Galileo has been shortlisted for the CWC LNG Technological Innovation Award at the 17th World LNG Summit this year for introducing LNG Distributed Production. Can you tell us more about this technology?
Our LNG Distributed Production Solutions are designed to condition and liquefy natural gas and/or biogas right at the source. This is possible because our ZPTS Gas Conditioning plant widens the sources available for liquefaction, from sources with high content of CO2, such as biogas, to even simpler gas compositions that require minimal dehydration, and because our Cryobox LNG-Station packages all the capabilities of a large scale LNG plant into one compact unit. Both units can be hauled by two separate trailers to connect them later on to natural gas mains, biodigesters, or upstream equipment in a distant oil & gas field. Once these units are installed and commissioned, the 15 metric tons (10,000 gallons) of LNG produced on-site per day can be transported via Virtual Pipeline in order to be consumed as a diesel substitute by high horsepower users or injected into natural gas networks.
What are the advantages of using LNG Distributed Production?
By turning natural gas into LNG, or biogas into LBM, and enabling distribution logistics that are equal to liquid fuels, this model makes clean gas fuels available without the need of laying pipelines, extending the reach of current natural gas infrastructure or shortening the distance between new gas sources and consumers. This means lower emissions, reduced costs from fuel production and distribution, or new sources of profitability. For example, we can capture and monetize resources which lacked value before and caused a severe environmental impact as with natural gas when flared. At the same time, we can boost the exploitation of new wells, since gathering and gas transportation activities can be performed with a reduced CAPEX, while the LNG can be consumed as a diesel substitute fuel for drill-rig power generation and frac-water heating, as we are doing in the Bakken region of North Dakota, in United States.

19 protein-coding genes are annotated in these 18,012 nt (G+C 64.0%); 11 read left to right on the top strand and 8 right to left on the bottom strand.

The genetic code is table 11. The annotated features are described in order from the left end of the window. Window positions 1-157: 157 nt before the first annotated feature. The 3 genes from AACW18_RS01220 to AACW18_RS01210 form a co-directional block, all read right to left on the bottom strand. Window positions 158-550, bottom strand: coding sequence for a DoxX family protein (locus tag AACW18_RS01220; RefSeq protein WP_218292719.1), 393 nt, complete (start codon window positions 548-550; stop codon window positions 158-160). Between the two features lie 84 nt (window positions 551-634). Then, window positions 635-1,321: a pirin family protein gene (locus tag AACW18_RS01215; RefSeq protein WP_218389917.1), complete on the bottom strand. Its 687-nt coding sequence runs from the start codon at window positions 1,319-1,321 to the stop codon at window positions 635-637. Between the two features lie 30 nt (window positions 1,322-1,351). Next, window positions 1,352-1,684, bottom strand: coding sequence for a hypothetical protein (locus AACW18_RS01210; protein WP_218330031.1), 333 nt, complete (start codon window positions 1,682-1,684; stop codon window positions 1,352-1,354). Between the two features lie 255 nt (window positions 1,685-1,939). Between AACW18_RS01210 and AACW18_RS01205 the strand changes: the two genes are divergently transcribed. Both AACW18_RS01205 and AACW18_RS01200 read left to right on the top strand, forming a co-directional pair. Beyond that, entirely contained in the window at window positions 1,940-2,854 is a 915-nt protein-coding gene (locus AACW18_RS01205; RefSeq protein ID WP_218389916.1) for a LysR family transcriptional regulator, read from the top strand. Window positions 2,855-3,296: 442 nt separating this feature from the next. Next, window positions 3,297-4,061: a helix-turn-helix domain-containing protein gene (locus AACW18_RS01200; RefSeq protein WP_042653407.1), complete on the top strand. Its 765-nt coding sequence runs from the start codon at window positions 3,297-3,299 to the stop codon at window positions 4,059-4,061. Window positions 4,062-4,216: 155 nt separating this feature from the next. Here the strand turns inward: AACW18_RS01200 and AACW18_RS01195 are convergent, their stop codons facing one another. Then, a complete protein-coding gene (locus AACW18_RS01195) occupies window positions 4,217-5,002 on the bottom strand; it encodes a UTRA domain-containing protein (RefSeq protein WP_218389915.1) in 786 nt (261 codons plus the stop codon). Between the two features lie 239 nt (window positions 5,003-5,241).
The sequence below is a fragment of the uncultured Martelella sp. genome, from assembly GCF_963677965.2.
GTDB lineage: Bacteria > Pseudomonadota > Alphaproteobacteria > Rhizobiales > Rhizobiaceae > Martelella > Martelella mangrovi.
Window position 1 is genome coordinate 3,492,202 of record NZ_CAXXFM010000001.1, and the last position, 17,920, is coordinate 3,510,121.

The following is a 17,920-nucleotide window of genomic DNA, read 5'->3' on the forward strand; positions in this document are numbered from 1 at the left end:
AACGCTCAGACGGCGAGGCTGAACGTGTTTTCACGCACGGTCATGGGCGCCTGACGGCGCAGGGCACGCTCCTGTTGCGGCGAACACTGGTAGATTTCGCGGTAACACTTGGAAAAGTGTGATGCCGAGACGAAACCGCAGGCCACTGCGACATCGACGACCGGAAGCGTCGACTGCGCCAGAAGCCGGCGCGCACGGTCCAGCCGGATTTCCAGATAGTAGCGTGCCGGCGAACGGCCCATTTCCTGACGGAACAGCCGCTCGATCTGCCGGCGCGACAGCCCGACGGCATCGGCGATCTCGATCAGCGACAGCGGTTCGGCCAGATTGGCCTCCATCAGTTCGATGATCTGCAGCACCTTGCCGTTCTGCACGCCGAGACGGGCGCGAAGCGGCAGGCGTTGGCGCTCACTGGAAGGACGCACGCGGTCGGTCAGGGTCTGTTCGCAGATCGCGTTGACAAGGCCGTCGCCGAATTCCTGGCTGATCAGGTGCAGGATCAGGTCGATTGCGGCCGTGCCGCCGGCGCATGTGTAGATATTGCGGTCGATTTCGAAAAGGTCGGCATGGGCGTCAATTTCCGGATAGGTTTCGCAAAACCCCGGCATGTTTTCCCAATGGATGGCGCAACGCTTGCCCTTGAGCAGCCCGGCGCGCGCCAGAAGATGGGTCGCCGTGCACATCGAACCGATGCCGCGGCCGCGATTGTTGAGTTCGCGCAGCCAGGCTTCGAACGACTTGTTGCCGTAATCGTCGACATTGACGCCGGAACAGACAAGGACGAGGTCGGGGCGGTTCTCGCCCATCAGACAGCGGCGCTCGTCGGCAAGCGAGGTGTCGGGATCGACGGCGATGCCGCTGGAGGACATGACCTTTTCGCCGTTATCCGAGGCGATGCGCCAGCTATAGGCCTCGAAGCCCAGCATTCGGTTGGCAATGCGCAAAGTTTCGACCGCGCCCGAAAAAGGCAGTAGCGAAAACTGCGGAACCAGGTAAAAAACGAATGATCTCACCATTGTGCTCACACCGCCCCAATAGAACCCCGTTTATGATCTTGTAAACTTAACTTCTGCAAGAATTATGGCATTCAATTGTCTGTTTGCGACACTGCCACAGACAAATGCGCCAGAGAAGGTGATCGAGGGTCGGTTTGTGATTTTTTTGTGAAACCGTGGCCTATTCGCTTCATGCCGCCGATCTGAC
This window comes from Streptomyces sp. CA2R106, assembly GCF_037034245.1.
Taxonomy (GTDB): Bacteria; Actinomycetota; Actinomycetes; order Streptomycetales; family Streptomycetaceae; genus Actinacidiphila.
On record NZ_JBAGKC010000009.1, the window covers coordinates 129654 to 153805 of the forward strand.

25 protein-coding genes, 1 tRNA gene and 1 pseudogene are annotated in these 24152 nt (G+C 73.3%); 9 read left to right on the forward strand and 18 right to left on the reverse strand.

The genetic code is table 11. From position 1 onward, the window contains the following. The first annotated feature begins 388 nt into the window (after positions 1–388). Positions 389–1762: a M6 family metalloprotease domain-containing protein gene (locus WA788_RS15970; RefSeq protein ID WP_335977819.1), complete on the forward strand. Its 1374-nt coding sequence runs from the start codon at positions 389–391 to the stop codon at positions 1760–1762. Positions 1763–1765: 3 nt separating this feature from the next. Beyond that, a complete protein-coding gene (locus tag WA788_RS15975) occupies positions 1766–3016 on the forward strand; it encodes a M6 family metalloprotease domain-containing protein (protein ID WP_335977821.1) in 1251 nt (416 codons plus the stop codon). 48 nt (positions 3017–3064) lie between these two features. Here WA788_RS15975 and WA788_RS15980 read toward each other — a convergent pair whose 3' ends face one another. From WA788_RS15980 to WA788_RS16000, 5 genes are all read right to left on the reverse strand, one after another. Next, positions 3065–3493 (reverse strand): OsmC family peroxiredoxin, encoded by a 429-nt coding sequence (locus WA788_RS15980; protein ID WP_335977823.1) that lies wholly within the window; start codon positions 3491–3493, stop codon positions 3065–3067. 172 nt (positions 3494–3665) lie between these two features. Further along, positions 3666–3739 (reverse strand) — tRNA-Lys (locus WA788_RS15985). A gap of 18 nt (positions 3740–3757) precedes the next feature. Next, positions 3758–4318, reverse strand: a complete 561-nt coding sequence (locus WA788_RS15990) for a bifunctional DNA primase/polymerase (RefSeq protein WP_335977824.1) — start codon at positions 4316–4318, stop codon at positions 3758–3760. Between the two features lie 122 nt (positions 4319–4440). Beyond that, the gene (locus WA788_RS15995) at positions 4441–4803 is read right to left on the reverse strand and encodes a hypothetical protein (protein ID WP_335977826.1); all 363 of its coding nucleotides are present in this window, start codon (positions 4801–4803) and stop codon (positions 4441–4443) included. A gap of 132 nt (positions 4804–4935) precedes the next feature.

Are we seeing more widespread adoption of LNG among high horsepower consumers as a result of this technology?
The projects we are developing in Argentina, United States, Canada, Colombia and Australia will showcase how natural gas from new sources, when liquefied on-site, can reach any market and serve new high horsepower consumers. In Argentina, we are building a new USD 100 million-LNG thermal power station, where the LNG supply will be obtained by flare gas reduction from scattered wells, connected via Virtual Pipeline. This way, we will produce 40.5 megawatts of power to cover the needs of 15,000 households in a first stage, and we expect to reach 120 megawatts in a year.
What does being shortlisted for the CWC Technological Innovation Award mean to Galileo?
We are very pleased for being shortlisted for this award. Throughout our history, we have invested significantly into R&D which allowed us to grow steadily. It is also an opportunity to inspire others and share together new ways of doing business in terms of carbon footprint reduction and energy efficiency.